Voices

Automatic alarm summons fire crews

Spokane Valley firefighters rescued a woman from her cooking Monday at the Apple Grove Apartments.

“We got there and kicked in the door and found her passed on the floor,” Fire Marshal Kevin Miller said. “AOB, alcohol on breath, is what we say.”

The woman was uninjured by the burning food she had left on the stove.

Miller said firefighters were called to her apartment in the 11000 block of East Fourth Avenue about 1 a.m. by an automatic alarm system that failed to rouse the drunken woman. She was left in the apartment manager’s care.

Most of the damage was from the broken door, as was the case about 10 a.m. May 15 when firefighters forced their way into an unoccupied home in the 4900 block of East First Avenue to put out a fire in a malfunctioning pellet stove.

Miller said neighbors called the fire department when they heard smoke detectors going off inside the home. He said the fire was “pretty much confined to the stove,” which is fed by an electric auger.

The calls were among 220 the department received in the reporting week that ended Wednesday night. Emergency medical service accounted for 168, or 76 percent, of the calls.

Firefighters also responded to a couple of plant fires Sunday – one large, one small.

The larger fire was thought at first to be a burning apartment building, but it turned out to be a large juniper bush next to the Aspen Village Apartments, in the 15800 block of East Fourth Avenue.

Junipers “can be very dangerous,” Miller said. “They burn like there’s no tomorrow.”

He said the fire department has responded to numerous incidents in which fire from burning bushes spread into buildings through the eaves, but the apartment building was undamaged in this case.

“We had a lot of guys there because of the potential,” Miller said, noting five engines and a ladder truck responded.

He said the fire was believed to have been started, either deliberately or carelessly, by some teenagers who were seen in the area shortly before midnight. Anyone with information about the fire should call the department at (509) 928-1700, Miller said.

He said the smaller of Sunday’s plant fires occurred about 2 p.m. in a flower pot on a deck at the Valley 206 Apartments in the 2400 block of North Wilbur Road. Someone apparently used the pot as an ash tray, not realizing that potting soil burns, Miller said.

“We get those all the time,” he said.

Other fires included four burning utility poles Tuesday that were ignited by wind on electric lines. One of the fires spread to grass at corner of Pines Road and Trent Avenue.

“We were lucky it was in the spring instead of the summer,” Miller said. “The fuels were still a little bit green, so they’re not burning like they could be.”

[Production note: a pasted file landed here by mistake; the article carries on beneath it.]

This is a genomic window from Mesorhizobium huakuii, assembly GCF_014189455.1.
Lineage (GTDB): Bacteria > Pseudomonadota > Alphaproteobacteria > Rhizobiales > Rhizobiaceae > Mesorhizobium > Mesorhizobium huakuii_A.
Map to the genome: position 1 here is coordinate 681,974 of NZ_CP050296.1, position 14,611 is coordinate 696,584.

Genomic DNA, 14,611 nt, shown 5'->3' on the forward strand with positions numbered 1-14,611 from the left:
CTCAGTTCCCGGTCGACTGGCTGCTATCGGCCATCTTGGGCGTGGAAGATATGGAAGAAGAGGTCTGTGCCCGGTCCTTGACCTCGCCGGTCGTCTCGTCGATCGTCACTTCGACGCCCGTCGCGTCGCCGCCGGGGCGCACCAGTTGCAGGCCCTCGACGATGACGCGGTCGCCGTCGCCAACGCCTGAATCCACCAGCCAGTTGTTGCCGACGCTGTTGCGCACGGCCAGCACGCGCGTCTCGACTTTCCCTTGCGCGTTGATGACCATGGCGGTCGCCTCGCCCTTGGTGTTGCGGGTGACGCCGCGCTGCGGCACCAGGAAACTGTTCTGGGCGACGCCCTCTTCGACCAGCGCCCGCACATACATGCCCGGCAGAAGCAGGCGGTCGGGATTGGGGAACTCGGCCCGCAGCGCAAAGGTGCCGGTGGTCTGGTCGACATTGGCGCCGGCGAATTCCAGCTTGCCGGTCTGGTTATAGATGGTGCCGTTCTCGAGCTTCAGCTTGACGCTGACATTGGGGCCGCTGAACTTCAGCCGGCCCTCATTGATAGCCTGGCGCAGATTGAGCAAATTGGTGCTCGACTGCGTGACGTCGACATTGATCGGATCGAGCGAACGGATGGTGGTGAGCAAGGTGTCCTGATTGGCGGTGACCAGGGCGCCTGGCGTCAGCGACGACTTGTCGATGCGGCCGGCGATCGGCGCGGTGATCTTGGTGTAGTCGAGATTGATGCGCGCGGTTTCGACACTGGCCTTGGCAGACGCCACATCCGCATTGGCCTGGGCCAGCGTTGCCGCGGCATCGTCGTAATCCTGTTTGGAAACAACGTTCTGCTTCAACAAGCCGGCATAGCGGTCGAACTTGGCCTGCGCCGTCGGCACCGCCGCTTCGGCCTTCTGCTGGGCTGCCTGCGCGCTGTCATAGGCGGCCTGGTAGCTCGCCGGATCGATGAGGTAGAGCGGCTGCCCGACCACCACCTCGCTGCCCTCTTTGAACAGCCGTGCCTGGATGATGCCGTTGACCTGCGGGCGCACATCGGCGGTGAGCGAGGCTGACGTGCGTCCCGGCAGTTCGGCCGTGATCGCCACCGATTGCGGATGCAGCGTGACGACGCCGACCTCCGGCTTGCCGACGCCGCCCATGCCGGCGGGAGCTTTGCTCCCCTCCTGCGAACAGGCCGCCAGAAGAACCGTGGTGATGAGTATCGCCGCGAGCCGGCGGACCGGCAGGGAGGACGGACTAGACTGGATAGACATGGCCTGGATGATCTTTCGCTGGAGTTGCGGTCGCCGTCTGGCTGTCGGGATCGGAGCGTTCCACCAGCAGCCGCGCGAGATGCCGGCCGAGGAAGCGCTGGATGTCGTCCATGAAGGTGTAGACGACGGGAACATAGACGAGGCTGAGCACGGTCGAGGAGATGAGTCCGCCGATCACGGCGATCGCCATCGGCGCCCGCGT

In a sign of warmer weather, though, firefighters discovered seven legal recreational fires when they responded to 11 reports of illegal burning.

“We do this all summer long,” Miller said.

People see smoke in someone’s backyard and, suspecting illegal burning, call the fire department.

“The fire code does allow warming and cooking fires with some caveats, and those are all listed on our Web site, spokanevalleyfire.com,” Miller said.

He said the rest of the 11 reports of illegal burning were valid. A couple involved yard waste, which no longer may be burned legally anywhere in the department’s territory. The Spokane Valley Fire Department serves Spokane Valley, Liberty Lake, Millwood and nearby unincorporated areas.

After a two-week period last month, Miller said, burning yard waste without a permit became permanently illegal anywhere in Spokane County except in Fire District 2 in the Fairfield area, Fire District 5 west of Airway Heights, Fire District 11 in the Rockford area and Fire District 12 in the Latah area. More information on that is available on the Web at www.spokanecleanair.org.

Reports of an explosion about midnight May 14 were believed to have been prompted by a blown electrical transformer. Miller said firefighters found no evidence of an explosion in the vicinity of 18th Avenue and Balfour Road, but noticed the area seemed to have a power outage.

A dozen vehicle accidents included eight without injuries, two with minor injuries and one that claimed the life of 56-year-old Billie Kay Johnson of Otis Orchards.

Miller said Johnson’s vehicle left the road near the corner of Trent Avenue and Harvard Road shortly before 8 p.m. Sunday and rolled several times. He said firefighters extricated Johnson from the wreckage in three minutes, but she had no pulse and couldn’t be revived. She was pronounced dead at a hospital.

About 7 p.m. Wednesday, a man who reportedly had been driving at high speed near the corner of Bowdish Road and Montgomery Avenue suffered a back injury when his car rolled. Miller said the car landed on its roof, leaving the driver hanging upside down from his seatbelt.

John Craig may be contacted at johnc@spokesman.com.


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